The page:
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This article is about the British Communist writer. For the American mathematician, see Ralph Fox.

Ralph Winston Fox (30 March 1900, Halifax, United Kingdom - 28 December 1936, Lopera, Jaén, Spain) was a British journalist, novelist, and historian, best remembered as a biographer of Lenin and Genghis Khan. Fox was one of the best-known members of the Communist Party of Great Britain to be killed in Spain fighting against the forces of Francisco Franco in the Spanish Civil War.


Early years

Ralph Fox was born 30 March 1900 in Halifax, Yorkshire, England to a middle class family.[1] Fox studied modern languages at Oxford University, where he was drafted into an officers' cadet regiment.[2] Although commissioned as a lieutenant, the war ended before Fox was sent to the front lines.[2]

In 1919 Fox became active in the effort to halt British blockade and military intervention to overthrow the Bolshevik government which had assumed power in the Russian Revolution of 1917.[2] He was active in the Oxford 'Hands Off Russia' Committee and was instrumental in helping to organize the local unit of the Communist Party of Great Britain (CPGB).[2]

In 1920 as the dust was settling from the Russian Civil War, Fox traveled to Soviet Russia, an experience which further moved him towards lifelong identification with the communist political movement.[1] Fox returned to Oxford, where in 1922 he graduated with a first in modern languages.[2]

In the summer following graduation, Fox returned to Soviet Russia, this time as a worker with the Friends Relief Mission in Samara.[2] Back in Great Britain, he went to work as a functionary for the CPGB in its propaganda department.[2] He also studied in at the School of Foreign Languages and wrote his first major book, People of the Steppes, which was published in 1925.[2]

In 1925 Fox returned once again to Moscow, this time to work in the apparatus of the Communist International.[2] He met his wife in the Soviet Union and married in the spring of 1926.[2] In 1928 Fox went to work for the Sunday Worker, the high profile weekly predecessor of the Daily Worker, launched in 1930.[2]

Fox and his wife returned once again to the Soviet Union in 1929, where he took a position as a librarian at the Marx-Engels Institute in Moscow.[2] During his stint at the Marx-Engels Institute, Fox began a detailed study of the Asiatic Mode of Production as reflected in the writings of Karl Marx. He published an article on the topic, "The Views of Marx and Engels on the Asiatic Mode of Production and Their Sources," in the journal Letopisi marksizma in 1930.[3]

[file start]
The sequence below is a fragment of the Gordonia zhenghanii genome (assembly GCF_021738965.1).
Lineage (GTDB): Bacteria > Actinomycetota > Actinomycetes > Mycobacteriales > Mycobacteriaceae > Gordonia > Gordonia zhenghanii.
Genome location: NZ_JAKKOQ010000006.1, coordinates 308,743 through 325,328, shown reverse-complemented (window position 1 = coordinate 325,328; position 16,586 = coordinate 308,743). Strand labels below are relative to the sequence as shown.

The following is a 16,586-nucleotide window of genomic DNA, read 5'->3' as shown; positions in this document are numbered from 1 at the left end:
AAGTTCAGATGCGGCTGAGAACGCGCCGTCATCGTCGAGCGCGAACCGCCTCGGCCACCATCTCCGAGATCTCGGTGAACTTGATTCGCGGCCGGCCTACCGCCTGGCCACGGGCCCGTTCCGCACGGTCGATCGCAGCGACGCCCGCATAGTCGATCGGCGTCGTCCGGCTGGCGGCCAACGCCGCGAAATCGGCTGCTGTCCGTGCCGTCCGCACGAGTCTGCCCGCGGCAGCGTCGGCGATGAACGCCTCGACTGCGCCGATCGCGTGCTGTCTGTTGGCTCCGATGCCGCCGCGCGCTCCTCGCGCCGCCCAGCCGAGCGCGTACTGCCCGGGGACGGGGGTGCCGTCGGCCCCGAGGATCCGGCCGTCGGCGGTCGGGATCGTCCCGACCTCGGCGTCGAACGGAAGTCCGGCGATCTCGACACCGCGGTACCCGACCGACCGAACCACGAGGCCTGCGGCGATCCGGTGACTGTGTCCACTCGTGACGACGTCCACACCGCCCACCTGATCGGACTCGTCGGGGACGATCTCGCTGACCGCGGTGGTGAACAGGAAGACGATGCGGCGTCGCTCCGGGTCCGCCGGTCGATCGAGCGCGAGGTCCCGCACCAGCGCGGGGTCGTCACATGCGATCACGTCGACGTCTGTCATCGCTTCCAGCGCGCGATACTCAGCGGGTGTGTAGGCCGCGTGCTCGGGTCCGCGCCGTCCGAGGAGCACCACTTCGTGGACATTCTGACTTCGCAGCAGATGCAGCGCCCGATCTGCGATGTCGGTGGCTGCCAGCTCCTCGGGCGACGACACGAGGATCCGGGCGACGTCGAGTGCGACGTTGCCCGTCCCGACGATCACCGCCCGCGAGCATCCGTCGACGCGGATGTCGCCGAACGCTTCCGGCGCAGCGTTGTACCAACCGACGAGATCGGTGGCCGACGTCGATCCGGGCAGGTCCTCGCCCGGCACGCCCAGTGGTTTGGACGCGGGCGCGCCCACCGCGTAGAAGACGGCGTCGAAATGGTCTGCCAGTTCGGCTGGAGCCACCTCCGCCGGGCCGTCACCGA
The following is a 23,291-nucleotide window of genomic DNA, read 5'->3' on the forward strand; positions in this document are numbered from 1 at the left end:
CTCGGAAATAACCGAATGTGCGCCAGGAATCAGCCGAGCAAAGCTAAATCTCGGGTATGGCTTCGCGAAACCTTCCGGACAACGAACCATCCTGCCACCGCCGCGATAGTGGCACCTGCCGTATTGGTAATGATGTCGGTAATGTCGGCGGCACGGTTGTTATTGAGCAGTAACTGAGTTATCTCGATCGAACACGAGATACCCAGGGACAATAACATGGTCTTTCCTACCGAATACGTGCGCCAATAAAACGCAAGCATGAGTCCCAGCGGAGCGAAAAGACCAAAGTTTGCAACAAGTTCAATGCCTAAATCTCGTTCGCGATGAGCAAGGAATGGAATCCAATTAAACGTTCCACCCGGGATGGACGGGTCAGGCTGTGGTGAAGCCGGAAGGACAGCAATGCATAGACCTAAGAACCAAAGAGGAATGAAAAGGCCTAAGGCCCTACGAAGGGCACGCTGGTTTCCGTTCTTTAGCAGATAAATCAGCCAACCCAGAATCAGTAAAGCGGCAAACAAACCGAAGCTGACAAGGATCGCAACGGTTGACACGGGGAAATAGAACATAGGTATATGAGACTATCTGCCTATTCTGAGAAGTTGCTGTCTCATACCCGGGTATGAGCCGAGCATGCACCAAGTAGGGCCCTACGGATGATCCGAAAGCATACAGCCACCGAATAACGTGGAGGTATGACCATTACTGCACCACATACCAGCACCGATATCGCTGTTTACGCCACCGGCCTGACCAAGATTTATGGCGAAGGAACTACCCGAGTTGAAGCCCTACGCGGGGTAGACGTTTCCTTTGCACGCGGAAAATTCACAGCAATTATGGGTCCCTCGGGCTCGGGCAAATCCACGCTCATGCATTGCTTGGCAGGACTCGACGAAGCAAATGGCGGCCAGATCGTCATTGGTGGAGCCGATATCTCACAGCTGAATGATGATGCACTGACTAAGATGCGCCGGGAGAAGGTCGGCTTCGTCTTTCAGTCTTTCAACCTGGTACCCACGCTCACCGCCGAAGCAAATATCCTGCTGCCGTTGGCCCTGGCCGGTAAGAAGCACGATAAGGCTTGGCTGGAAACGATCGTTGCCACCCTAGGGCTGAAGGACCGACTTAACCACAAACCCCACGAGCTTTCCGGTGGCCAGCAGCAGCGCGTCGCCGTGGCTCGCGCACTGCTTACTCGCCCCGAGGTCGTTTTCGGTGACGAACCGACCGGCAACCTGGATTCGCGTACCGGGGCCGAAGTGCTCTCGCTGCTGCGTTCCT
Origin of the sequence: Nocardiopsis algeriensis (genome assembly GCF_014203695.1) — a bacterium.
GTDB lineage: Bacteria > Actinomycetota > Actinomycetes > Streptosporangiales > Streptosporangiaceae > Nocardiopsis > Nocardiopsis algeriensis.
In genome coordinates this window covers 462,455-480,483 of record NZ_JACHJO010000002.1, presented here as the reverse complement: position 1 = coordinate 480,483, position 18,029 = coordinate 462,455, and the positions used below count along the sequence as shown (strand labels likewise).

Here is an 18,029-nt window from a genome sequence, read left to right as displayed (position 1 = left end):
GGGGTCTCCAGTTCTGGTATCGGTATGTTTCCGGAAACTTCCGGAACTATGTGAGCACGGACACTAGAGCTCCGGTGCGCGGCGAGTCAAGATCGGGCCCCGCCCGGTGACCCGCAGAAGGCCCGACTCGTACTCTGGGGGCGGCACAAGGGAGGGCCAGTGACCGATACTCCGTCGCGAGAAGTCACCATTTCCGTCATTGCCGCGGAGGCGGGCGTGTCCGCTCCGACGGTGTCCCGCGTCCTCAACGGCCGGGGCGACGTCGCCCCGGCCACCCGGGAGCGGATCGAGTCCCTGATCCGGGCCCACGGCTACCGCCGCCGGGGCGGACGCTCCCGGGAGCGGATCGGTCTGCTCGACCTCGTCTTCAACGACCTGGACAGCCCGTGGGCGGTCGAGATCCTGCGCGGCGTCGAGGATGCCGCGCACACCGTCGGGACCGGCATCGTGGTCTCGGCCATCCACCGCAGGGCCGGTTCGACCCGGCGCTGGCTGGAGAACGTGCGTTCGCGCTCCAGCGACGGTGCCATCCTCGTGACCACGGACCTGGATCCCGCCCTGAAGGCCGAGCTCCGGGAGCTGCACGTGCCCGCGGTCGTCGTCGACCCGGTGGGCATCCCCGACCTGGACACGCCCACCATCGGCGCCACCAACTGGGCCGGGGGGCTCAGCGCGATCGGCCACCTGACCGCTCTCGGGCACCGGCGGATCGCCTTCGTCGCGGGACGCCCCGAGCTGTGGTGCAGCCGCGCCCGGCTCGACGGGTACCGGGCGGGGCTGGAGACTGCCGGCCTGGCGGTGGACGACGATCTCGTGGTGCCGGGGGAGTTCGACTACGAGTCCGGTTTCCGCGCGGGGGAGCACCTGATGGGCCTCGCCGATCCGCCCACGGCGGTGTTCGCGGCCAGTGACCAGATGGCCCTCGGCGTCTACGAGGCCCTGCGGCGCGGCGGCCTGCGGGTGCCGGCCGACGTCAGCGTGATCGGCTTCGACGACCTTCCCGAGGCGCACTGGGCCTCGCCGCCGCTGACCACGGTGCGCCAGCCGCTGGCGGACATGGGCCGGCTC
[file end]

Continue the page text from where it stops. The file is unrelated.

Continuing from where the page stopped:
Fox returned once again to England in 1932, going to work for the Daily Worker as a columnist and writing several pamphlets and books for the Communist press.[2]

Spanish Civil War

In 1936, in order to fight fascism in the Spanish Civil War, Fox joined the International Brigades through the French Communist Party in Paris. When he arrived in Spain at the end of the year, he was sent to be trained in Albacete and was assigned to the XIV Brigade. After some weeks as a political commissar at the base, Fox was sent to the front in one of the first operations in which the Brigades were involved. He died at the Battle of Lopera in the province of Jaén in December 1936 — although some biographies state 3 January 1937 as his date of death, the day on which his death was made public.


Ralph Fox: A Writer in Arms, a memorial selection and appreciation published by Lawrence & Wishart, appeared in 1937. The bulletin of the Marx Memorial Library contains recent articles on Fox, and the Library holds many of Fox's papers and publications. To date there are only two extended accounts of Fox: Mike Freeman's 2009 study of Fox's life and cultural politics, 'Ralph Fox: Telling the Times' and a biographical essay by Don Hallett in the 2009 proceedings of the Halifax Antiquarian Society. Primary sources on Fox are available at the Working Class Movement Library at Salford, and Halifax Central Library.

A bench in his memorial now sits in the Walled Garden at Manor Heath park, Skircoat Green, Halifax, close to where he was born and raised at 11 Heath Avenue. The bench was previously located in Halifax's Piece Hall, from 2010 until 2016 and, before that, originally in Bull Green, Halifax. The memorial was raised by the Ralph Fox Memorial Committee on 24 April 1950 and re-dedicated in 1979.


  1. 1.0 1.1 Samuel Sillen, "The Man Who Was Ralph Fox," The New Masses, vol. 54, no. 2 (Jan. 9, 1945), pp. 22-24.
  2. 2.00 2.01 2.02 2.03 2.04 2.05 2.06 2.07 2.08 2.09 2.10 2.11 2.12 Graham Stevenson, "Communist Biographies: Ralph Fox,"
  3. Brian Pearce, "The Asiatic Mode of Production," Revolutionary History, vol. 8, no. 3 (2003), pp. 369–370.


  • People of the Steppes. London: Constable, 1925.
  • A Defence of Communism: In Reply to H.J. Laski. London: Communist Party of Great Britain, 1927.
  • Storming Heaven. London: Constable, 1928. —Novel
  • The Colonial Policy of British Imperialism. London: Martin Lawrence, 1933.
  • Lenin. London: Victor Gollancz, 1933.
  • The Class Struggle in Britain. In Two Parts. New York: International Publishers, 1933.
  • The Colonial Policy of British Imperialism. New York: International Publishers, 1934.
  • Communism. London: John Lane, 1935.
  • Genghis Khan. New York: Harcourt Brace and Company, 1936.
  • France Faces the Future. New York: International Publishers, 1936.
  • The Novel and the People. London: Lawrence & Wishart, 1937. (posthumous)
  • This Was Their Youth. London: Secker & Warburg, 1937. (posthumous)
  • Marx, Engels and Lenin on Ireland. New York: International Publishers, 1940. (posthumous)

External links

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